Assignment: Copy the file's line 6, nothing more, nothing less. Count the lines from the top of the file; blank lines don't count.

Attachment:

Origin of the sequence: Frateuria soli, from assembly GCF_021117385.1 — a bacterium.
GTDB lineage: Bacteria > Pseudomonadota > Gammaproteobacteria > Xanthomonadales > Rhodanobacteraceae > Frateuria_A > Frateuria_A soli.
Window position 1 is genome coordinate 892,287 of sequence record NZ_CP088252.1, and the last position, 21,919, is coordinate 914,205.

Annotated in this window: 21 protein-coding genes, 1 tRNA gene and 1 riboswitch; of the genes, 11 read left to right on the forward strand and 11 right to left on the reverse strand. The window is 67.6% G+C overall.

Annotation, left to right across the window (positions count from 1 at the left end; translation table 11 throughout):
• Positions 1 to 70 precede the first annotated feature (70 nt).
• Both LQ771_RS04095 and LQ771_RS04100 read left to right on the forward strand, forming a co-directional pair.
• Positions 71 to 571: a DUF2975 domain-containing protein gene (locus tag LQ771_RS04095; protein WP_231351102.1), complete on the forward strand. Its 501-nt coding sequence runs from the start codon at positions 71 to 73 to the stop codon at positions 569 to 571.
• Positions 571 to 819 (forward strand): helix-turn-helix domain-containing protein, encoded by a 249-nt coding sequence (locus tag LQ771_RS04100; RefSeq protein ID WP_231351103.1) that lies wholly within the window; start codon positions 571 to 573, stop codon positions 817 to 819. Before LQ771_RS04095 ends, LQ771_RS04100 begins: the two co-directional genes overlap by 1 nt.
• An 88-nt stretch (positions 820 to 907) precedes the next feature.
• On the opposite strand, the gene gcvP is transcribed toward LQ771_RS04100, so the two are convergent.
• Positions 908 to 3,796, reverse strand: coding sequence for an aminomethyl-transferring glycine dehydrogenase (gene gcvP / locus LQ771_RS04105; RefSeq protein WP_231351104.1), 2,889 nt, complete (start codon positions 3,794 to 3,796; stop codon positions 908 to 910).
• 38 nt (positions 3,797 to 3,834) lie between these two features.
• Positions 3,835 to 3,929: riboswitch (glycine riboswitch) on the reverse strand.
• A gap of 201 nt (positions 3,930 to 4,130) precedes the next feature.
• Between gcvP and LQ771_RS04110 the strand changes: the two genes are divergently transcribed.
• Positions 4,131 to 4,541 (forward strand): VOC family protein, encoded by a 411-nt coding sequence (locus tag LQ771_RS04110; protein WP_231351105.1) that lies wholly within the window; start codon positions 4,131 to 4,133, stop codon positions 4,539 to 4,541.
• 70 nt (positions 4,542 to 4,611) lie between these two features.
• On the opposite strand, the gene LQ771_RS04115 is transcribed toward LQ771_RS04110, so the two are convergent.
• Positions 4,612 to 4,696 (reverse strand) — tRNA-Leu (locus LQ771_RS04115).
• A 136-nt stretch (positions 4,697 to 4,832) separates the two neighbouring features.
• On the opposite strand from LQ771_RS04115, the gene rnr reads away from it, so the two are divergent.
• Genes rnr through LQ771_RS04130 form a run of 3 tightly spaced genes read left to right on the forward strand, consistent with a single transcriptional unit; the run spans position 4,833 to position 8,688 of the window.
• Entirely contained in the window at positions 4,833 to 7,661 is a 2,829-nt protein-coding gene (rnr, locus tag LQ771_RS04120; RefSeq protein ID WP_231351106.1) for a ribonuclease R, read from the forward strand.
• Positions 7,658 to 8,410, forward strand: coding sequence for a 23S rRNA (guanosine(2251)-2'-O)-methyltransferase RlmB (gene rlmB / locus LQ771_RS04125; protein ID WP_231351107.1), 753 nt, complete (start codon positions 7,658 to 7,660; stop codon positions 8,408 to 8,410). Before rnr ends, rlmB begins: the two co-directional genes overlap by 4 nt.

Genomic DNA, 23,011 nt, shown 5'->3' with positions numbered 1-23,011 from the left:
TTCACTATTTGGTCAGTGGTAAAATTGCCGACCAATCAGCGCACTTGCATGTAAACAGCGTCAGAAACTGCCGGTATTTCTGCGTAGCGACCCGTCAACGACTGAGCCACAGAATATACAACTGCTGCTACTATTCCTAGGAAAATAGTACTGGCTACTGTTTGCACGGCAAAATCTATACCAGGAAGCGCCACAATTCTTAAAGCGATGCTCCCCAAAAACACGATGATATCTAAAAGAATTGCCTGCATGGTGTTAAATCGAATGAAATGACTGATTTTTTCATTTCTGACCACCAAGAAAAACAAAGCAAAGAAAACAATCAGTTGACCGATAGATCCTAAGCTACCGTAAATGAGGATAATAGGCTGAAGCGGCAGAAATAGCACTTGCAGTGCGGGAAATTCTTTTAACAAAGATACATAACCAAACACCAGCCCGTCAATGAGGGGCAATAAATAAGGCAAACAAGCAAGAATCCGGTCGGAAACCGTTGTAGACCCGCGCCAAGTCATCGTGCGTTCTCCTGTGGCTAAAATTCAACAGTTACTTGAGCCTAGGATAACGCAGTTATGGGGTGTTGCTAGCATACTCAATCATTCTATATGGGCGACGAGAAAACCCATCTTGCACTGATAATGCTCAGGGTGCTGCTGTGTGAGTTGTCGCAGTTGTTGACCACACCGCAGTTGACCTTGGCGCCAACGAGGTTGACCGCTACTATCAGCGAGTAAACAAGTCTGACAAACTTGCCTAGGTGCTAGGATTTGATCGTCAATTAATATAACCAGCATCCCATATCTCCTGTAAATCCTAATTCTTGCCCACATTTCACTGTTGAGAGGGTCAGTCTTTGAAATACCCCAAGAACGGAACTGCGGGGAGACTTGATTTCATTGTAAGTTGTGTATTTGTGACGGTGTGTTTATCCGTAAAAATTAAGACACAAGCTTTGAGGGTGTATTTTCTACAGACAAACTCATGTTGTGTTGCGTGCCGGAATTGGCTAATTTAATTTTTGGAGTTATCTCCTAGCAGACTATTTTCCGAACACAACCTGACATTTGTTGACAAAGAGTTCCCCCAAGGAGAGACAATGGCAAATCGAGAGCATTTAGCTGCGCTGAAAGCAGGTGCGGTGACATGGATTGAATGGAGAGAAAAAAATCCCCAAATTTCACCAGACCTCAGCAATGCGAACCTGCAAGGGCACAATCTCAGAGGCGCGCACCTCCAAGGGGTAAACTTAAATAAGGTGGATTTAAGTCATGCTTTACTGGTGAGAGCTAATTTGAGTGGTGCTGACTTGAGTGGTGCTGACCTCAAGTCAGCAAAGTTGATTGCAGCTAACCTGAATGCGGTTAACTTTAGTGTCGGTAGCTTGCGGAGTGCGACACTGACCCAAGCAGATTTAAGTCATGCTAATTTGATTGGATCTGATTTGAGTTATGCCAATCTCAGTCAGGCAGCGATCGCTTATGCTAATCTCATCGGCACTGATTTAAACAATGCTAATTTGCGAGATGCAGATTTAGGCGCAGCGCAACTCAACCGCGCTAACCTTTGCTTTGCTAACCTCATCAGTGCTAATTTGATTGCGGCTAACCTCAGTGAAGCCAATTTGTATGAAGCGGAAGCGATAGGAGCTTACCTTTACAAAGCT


• Positions 1 to 70 precede the first annotated feature (70 nt).